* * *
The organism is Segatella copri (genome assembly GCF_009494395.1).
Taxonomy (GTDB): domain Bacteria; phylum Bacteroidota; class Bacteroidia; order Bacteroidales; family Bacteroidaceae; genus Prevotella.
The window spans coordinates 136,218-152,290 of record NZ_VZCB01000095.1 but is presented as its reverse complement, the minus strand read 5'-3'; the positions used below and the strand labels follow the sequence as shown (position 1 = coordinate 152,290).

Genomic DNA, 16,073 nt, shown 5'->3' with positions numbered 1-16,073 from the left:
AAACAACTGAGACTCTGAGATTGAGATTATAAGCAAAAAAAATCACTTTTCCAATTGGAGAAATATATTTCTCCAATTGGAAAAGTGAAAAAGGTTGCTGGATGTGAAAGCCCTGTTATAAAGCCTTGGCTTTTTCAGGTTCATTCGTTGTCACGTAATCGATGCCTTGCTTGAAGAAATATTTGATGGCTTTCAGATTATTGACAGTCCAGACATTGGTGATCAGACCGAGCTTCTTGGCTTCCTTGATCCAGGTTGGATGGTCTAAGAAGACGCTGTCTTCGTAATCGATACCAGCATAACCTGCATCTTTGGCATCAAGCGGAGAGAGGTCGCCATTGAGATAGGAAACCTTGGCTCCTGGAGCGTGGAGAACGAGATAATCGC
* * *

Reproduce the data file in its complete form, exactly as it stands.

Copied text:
The organism is Segatella copri (genome assembly GCF_009494395.1).
Taxonomy (GTDB): domain Bacteria; phylum Bacteroidota; class Bacteroidia; order Bacteroidales; family Bacteroidaceae; genus Prevotella.
The window spans coordinates 136,218-152,290 of record NZ_VZCB01000095.1 but is presented as its reverse complement, the minus strand read 5'-3'; the positions used below and the strand labels follow the sequence as shown (position 1 = coordinate 152,290).

Genomic DNA, 16,073 nt, shown 5'->3' with positions numbered 1-16,073 from the left:
AAACAACTGAGACTCTGAGATTGAGATTATAAGCAAAAAAAATCACTTTTCCAATTGGAGAAATATATTTCTCCAATTGGAAAAGTGAAAAAGGTTGCTGGATGTGAAAGCCCTGTTATAAAGCCTTGGCTTTTTCAGGTTCATTCGTTGTCACGTAATCGATGCCTTGCTTGAAGAAATATTTGATGGCTTTCAGATTATTGACAGTCCAGACATTGGTGATCAGACCGAGCTTCTTGGCTTCCTTGATCCAGGTTGGATGGTCTAAGAAGACGCTGTCTTCGTAATCGATACCAGCATAACCTGCATCTTTGGCATCAAGCGGAGAGAGGTCGCCATTGAGATAGGAAACCTTGGCTCCTGGAGCGTGGAGAACGAGATAATCGC